On my birthday, which was the first day of August, 1841, we camped on the summit of the Sierra Nevada Mountains.

Fifty-five years later, Nancy was confused where she spent her birthday. She celebrated her birthday at the summit of the Rocky Mountains, not the Sierra Nevada’s. They made their crossing by way of the Sonora Pass and by way of the Stanislaus River into the San Joaquin Valley.  

We did not know where we were. The party scattered to find the best way to descend the mountains. I was left with my baby alone and, as I sat there on my horse, and listened to the sighing and the moaning of the winds through the pines. It seemed the loneliest spot in the world.

The descent, when we found it, was so abrupt that an Indian, who had come to us in the mountains, was allowed to lead my horse for part of the way.

At one place an old man in the party became so exhausted or unwilling to move they had to threaten to shoot him before he would proceed. At another place four of the pack animals fell over a bluff. We never even tried to recover them (meat from the dead animals or the provisions they carried) because they were so far down it was no use to think of it.

We were out of provisions as we had eaten all our cattle. I walked bare-footed until my feet were blistered. For two days, I had nothing to eat but acorns. My husband came near to dying of cramps and someone suggested we leave him. I protested. I said, ‘I will never leave him as long as there is life.’ We killed a horse and stayed over until the next day when Ben was able to go on.

The four Kelsey brothers were Ben, Andrew, Samuel, and Isiah. Ben and Sam were part of the Bloody Island Massacre (Future episode).

My husband’s brother (Andrew Kelsey) and a man named Jones (Thomas Jones) had strayed from our party while we were in the mountains and they had gone scouting for a way down. We thought they were dead. We found their packs so we believed they were still alive after all. Later, after we got to Dr. Marsh’s ranch, this proved correct. There was no food and I got so weak I lay on the ground while my husband went out to hunt. He killed a deer.

When we got to the San Joaquin Valley it was a dry plain. There was hardly any grass for our horses and mules. I found out later California had no rain for eighteen months. After we traveled for two days, Charley Hopper killed two coyotes. They were cooked and we shared them.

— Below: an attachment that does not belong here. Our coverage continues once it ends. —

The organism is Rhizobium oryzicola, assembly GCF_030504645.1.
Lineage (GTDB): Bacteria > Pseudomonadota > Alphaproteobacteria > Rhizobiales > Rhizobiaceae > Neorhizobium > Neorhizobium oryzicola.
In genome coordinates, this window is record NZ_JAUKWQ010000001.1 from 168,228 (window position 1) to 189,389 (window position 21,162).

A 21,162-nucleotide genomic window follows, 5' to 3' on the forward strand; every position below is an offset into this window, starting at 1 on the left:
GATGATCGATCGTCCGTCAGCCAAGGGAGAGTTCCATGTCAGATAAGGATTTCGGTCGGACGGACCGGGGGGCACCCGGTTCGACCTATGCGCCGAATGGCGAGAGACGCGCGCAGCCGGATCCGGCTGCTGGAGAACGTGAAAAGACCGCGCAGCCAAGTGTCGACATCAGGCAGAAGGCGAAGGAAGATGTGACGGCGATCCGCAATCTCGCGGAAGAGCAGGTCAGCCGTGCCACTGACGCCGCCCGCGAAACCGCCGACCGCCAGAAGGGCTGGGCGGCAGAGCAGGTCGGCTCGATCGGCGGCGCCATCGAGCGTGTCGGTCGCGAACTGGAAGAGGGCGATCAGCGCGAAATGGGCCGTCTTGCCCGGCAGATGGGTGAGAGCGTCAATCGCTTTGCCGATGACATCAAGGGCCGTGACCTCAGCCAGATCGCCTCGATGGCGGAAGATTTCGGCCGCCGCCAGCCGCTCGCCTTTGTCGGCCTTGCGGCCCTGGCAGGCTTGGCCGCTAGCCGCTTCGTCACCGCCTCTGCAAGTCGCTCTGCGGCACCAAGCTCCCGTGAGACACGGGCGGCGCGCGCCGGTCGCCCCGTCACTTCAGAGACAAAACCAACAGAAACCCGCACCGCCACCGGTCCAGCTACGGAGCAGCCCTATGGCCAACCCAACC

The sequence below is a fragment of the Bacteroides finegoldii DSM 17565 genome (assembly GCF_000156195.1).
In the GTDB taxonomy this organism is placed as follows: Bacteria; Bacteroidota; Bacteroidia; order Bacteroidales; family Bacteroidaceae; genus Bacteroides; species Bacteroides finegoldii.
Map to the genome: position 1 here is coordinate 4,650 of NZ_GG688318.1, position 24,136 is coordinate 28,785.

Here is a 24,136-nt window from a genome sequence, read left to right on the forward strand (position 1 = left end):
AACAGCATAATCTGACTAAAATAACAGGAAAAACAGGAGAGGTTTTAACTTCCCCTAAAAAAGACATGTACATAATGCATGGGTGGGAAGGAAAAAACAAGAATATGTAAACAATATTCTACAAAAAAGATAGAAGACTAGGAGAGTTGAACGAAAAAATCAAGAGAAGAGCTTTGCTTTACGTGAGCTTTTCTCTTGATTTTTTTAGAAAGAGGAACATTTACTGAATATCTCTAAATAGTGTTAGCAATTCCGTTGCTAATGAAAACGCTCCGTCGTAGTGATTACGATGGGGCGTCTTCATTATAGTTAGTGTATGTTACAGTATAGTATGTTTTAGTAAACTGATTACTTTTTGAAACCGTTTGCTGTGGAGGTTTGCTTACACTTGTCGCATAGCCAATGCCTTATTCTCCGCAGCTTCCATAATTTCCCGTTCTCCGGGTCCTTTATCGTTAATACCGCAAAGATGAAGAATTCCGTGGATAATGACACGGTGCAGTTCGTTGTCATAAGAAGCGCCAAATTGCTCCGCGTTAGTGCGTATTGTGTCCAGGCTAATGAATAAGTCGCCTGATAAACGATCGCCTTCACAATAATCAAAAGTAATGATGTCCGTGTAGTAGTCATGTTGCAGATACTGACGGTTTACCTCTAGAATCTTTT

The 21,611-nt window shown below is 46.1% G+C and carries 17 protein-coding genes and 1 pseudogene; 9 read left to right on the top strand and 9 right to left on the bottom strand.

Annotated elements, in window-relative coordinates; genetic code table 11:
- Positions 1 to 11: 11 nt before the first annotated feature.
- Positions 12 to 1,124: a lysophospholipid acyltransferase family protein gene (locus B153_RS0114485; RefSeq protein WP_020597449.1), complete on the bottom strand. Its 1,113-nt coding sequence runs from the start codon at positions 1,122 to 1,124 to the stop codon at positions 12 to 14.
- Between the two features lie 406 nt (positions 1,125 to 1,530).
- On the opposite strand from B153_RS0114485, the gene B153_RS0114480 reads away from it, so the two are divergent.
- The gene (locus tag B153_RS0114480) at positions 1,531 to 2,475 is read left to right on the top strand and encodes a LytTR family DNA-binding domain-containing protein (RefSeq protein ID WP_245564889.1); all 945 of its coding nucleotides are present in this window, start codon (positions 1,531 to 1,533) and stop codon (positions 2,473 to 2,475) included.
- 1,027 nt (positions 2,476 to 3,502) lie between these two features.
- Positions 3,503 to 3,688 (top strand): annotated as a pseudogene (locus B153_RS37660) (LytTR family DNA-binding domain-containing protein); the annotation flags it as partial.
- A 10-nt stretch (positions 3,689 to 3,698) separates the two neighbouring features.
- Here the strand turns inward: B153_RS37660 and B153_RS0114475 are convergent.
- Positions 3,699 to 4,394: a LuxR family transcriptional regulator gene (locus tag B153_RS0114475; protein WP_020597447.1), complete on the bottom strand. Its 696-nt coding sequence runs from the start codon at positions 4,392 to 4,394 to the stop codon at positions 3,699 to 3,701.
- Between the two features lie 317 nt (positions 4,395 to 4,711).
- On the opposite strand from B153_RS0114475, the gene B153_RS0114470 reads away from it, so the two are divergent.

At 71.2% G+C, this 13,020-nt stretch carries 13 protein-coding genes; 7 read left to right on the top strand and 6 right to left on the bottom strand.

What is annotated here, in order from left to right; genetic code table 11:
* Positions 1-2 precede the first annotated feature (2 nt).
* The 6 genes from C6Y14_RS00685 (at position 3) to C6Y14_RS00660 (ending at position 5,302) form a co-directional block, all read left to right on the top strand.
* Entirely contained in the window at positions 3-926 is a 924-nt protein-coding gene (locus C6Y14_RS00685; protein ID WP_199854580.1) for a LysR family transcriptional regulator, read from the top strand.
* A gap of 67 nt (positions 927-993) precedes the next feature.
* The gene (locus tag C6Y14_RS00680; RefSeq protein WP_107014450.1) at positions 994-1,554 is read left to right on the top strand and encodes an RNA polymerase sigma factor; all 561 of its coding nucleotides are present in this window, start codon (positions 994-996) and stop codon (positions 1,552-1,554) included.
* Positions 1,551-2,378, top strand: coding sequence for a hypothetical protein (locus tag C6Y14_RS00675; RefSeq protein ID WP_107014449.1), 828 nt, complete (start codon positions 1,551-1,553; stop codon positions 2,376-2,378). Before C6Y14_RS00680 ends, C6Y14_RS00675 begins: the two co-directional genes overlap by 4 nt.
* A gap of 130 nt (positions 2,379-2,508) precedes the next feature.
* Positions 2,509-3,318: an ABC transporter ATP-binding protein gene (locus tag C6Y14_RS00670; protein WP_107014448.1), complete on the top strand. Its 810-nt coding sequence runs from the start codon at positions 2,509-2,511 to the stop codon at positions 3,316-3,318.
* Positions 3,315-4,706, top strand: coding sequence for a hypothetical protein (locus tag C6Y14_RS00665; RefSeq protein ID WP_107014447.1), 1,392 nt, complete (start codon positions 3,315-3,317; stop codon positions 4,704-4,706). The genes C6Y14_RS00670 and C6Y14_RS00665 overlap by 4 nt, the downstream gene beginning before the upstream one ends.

As we neared Dr. Marsh’s ranch (near Martinez), who should come to us but Tom Jones and one of the Indians. I said earlier we thought he had died looking for a way down from the mountains. Tom and the Indians had some farina for me and they led us to the ranch, where we finally arrived at our destination on November 4, 1841… but as I tell this story it was fifty-five years ago.

Nancy Kelsey and the party suffered as they crossed the Sierra Nevada Mountains. The Sonora Pass is nearly ten thousand feet high. Today, with modern roads, it is difficult. With nothing to guide them, weary, hungry and travel-worn, crossing the ‘California Trail’ nearly expended all their energies and resources on what had been a three-thousand-mile journey to reach California. What is even more remarkable is how clearly and accurately (Bidwell’s account bears out her story) Nancy Kelsey was able to recall those events in her life at the age of seventy years, when she was suffering from cancer.


                          Next Week: Fighting Indians

                         Lake County History. $32. (includes. Tax & Shipping)

                          Pal Publishing, PO Box 6, Upper Lake, Ca 95485

                          For more of Gene’s books see Website: genepaleno.com

Gene Paleno

Gene runs his life at a full sprint. In his ninety-three years he's dug ditches, painted signs, played semi-pro football, worked as a taxicab driver, an insurance agent, and a school teacher. He's been a technical artist, a marketing director, and a business owner. He served in World War II, raised four children, and was married to the love of his life for fifty years. He's an accomplished oil painter and skilled in ceramics. He's written fifteen books, including the definitive Lake County History, and doesn't show any signs of slowing down.

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